How to handle the “what ifs” that keep parents up at night
It is not easy to be a parent of a teen in today’s world. There are so many dangers, distractions, and poor choices easily available for our kids to make. It could drive a parent crazy trying to protect their kid from all of that!
The fact of the matter is, we cannot do that. Like it or not, our kids live in a world where they have access to choices that can be life altering – substances, sex, driving under the influence, addictions to video games, cyber bullying, poor choices in friends – just to name a few. What is a parent to do?
All those scary scenarios used to terrify me. All the “what ifs” kept me up at night. So how did I handle all these worries?
With my oldest I simply tried to create enough rules and “phone check ins” when he was out to keep him safe. Of course, it did not work. The harder I tried to protect him from himself, the more chances he took. It was a nightmare!
After a few months of hell, we realized we had to do something different. We started to have family meetings and together we all came up with our family principles – honesty, integrity, and respect. Dad and I stopped trying to control our oldest, but kept our expectations high. We had a lot of bumps in the road, but eventually we got to a place where things were better.
With his brothers, we did a better job of talking about the issues facing them and communicating our principles and expectations. We had many family discussions about being safe and doing the right thing. It was not easy, but we all got through it.
Then my daughter came of age. No one had prepared me for the absolute terror I would have as she began to date and go out with friends. Would she be OK? Would guys take advantage of her? I was worried all over again!
One day, when she was 16, my daughter asked me, “Mom, I want to go to my friend’s house in Boston for New Year’s Eve. Can I go?” Her friend was older, and I knew she would be going to parties. I suspected there would be drinking and that she would be around some older boys. I was afraid to say yes. But after talking it over with her dad, we told her she could go, as long as she kept our family principles in mind. She promised to do just that.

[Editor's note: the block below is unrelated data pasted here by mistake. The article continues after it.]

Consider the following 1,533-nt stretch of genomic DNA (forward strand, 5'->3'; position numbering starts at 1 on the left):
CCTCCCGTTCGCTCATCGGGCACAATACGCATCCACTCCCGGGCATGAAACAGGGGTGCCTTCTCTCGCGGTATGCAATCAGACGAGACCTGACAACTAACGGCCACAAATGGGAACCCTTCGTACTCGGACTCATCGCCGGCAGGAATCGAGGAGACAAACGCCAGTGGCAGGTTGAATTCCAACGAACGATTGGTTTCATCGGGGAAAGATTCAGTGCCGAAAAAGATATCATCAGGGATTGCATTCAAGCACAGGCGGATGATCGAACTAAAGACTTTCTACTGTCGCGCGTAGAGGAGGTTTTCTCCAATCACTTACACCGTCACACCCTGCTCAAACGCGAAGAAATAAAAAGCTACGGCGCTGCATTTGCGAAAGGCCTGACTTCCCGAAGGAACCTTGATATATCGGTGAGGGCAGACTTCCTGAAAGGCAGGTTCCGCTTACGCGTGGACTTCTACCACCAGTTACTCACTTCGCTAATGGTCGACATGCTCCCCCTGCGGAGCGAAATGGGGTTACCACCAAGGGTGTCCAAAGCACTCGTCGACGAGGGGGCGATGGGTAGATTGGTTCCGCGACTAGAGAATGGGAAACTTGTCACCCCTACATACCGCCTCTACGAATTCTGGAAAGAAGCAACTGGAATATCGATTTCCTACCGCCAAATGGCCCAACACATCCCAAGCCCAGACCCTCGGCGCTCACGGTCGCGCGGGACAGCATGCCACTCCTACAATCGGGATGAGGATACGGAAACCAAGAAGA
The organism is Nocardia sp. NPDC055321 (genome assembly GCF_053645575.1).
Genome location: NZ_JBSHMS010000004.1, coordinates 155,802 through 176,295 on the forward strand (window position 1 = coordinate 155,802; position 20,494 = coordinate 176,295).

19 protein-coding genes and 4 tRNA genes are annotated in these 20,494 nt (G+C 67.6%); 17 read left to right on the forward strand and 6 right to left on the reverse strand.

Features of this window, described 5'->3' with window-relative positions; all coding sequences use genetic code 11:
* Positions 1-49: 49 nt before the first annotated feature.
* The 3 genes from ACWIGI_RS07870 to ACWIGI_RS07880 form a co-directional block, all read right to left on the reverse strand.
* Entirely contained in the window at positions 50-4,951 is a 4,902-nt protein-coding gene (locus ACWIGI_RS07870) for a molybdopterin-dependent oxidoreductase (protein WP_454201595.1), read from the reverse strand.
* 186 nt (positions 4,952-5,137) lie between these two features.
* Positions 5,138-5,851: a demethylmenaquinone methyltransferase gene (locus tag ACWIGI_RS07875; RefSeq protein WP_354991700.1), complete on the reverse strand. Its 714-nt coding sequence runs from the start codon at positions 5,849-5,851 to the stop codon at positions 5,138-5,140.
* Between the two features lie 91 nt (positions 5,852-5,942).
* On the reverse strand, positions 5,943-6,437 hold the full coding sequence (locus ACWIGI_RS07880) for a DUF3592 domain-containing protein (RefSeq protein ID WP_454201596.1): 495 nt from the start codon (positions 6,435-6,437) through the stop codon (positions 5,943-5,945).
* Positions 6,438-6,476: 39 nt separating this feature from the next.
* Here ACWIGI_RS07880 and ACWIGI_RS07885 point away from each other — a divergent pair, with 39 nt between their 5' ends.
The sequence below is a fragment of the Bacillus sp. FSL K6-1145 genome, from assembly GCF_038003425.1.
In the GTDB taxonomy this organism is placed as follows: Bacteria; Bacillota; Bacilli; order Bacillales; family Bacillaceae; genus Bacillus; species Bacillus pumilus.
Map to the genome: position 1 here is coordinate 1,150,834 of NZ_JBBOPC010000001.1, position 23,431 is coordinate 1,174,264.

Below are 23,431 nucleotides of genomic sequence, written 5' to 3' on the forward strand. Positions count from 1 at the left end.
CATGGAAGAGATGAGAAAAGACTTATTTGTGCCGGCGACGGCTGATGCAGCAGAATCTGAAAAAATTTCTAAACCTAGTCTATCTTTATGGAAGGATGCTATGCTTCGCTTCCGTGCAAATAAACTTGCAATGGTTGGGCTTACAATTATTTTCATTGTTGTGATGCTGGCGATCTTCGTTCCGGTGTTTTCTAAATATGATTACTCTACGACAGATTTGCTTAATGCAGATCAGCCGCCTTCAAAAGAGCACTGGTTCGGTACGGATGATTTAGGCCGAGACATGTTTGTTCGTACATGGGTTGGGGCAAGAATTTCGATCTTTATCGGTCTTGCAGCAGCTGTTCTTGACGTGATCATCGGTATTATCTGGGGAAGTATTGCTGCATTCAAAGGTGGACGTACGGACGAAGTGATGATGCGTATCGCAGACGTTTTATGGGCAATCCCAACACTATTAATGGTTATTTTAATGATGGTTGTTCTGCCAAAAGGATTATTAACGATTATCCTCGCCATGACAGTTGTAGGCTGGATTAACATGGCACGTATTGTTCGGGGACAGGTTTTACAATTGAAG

What happened was that she did some things that she regretted, nothing earth-shattering (luckily) but enough that she did not feel good about it. About a week later she sat down and told me the whole story. “What are you going to do about this?” I asked. “What do you think your consequence should be for not following our principles?”
It ended up being a great thing. She picked a tough consequence for herself and had several conversations about her decision-making. It was a great lesson for us all.
What I realized was that just like her brothers, my daughter knew how to do the right thing. She had internalized our family principles. Again, we had discussions about how she felt, the pressures facing her and how to do “the right thing.” When inevitably she made mistakes, we had faith that she would make it right, she would figure it out. As she got older, I had to learn to keep my mouth shut when she made choices that I did not agree with. I didn’t need to tell her how I felt anyway – she knew! All our kids read our hearts and know exactly what we think.
Khalil Gibran says about parenting:
You may give them your love but not your thoughts,
For they have their own thoughts.
You may house their bodies but not their souls,
For their souls dwell in the house of tomorrow, which you cannot visit, not even in your dreams.
You may strive to be like them, but seek not to make them like you.
For life goes not backward nor tarries with yesterday.
When I let go of trying to control my kids, they took hold of their lives. Ultimately, our kids need to make those conscience-based decisions themselves. The hope is that the principles we have established in our family now will be part of our children’s adult lives in the future. Or they may come up with different principles! But they will live their lives through principles, which was my goal for all those conversations.
The hard work we do today will pay off down the road. We need to sew those seeds!